When CBS bought Fender in 1965, they didn't do too much to change the product line on day one, but over time, they started making changes – which many would say were not for the better. By 1966 the only significant change to the Stratocaster was a bigger headstock which, rumour has it, was done to make the Fender logo more readable on TV.
And yes, they went to the grey bottom pickups which some players prefer but overall, CBS really didn't change the Strat too much for a few more years. So even though the pre-CBS instruments are held in high regard, post 1965 instruments still hold a lot of that Leo Fender magic. Here is a case in point, a 1966 Fender Strat with the larger headstock, transitional logo, F stamped neck plate, rosewood fingerboard, Kluson tuners, and a lot more going for it.
And the best thing is that it appears to be in all original condition. We can see no changes to the nitro finish, electronics & solder joints, tuners or other hardware.
The original lacquer finish is stunning and has kept that deep nitro gloss that really accentuates the three shades of the sunburst. There are a few small dings & dents and some lovely natural ageing of the lacquer which all add to the character of an instrument well over 50 years old.
The neck too has retained its high gloss finish with only the slightest of fret wear around frets 2 to 5, but nothing that affects playability. The headstock shows no signs of wear and the bigger transition logo is nicely preserved.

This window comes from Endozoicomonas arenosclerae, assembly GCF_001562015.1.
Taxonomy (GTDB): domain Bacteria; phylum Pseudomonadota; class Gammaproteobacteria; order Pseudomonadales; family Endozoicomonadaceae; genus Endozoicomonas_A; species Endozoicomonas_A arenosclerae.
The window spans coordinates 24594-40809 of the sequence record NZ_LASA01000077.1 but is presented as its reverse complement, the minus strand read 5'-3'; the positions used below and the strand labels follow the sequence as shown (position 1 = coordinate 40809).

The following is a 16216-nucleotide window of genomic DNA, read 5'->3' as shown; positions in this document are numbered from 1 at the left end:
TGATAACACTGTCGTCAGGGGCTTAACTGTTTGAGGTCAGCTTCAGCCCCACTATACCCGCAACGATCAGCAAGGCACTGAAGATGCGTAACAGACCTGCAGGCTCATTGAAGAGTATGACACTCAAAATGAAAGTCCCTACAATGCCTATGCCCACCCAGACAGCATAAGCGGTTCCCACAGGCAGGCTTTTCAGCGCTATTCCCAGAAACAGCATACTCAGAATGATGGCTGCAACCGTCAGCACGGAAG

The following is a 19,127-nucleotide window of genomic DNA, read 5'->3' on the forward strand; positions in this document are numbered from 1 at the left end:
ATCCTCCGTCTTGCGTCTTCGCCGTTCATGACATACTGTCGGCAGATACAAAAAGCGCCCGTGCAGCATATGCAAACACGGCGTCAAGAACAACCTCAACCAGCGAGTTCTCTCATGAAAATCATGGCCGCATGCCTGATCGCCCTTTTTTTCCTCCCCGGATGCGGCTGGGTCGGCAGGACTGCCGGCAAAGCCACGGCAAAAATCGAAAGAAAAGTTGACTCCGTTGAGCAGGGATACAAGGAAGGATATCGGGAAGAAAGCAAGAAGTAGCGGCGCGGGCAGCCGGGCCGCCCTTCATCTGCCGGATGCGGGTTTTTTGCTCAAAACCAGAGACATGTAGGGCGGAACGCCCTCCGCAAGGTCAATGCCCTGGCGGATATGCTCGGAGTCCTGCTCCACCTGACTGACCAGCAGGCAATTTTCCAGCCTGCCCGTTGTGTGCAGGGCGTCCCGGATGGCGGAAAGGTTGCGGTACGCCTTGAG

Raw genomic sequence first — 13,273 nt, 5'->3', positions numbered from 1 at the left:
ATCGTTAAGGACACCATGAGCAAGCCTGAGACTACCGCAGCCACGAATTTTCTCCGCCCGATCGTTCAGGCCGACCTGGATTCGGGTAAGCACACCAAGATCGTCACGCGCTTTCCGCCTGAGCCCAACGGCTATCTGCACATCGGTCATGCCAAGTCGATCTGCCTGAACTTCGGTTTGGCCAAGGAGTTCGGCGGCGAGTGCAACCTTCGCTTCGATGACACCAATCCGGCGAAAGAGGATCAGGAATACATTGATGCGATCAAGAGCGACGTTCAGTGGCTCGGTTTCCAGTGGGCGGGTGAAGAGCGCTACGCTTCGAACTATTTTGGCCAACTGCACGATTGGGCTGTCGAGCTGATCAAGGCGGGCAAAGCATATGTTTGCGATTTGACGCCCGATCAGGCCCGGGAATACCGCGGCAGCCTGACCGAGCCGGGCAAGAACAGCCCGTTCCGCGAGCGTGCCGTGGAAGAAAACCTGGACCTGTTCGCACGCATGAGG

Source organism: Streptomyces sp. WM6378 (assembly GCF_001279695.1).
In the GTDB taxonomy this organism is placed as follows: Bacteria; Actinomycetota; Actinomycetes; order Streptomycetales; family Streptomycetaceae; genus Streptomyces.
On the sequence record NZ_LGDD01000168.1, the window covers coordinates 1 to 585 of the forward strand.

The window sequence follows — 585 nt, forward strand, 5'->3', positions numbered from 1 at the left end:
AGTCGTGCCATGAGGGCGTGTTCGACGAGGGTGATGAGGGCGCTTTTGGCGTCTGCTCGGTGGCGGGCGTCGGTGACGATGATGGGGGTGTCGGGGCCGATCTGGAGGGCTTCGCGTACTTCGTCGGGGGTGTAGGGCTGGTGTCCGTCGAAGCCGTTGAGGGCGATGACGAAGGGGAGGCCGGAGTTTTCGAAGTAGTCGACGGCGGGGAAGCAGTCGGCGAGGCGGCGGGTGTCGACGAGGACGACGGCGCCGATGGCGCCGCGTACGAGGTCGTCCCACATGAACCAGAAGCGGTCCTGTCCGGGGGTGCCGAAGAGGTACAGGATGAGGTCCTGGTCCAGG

The plastics are in great shape, including the nice flat pick guard with no splits. The electronics are all correct, the pickups grey bottom variety which are dated 20th July 1966. The pot dates are May 1966. Neck date is 1966 – the month stamp is imperfect, but we think July. All the solder joints appear undisturbed and everything matches up perfectly. Even the ashtray bridge cover is present and accounted for.
This is the first Strat we have listed from 1966, and they are almost as rare as those made in 1967. It seems the boffins at Fender then were more concerned with redesigning the venerable Strat into something that many Fender fans would soon not recognise, and would be based more on lowering production costs than aesthetics.
And we have read reliable reports that many Strats and Teles from late 65 and 66 were built from parts already in existence before the CBS takeover.
Whatever the story, what we have here is a well preserved vintage ‘66 Strat that delivers in every way – a piece of Fender history that, besides being very collectable, plays and sounds like a great Strat should.
Comes in its (we think) original black tolex Fender hard case in good condition.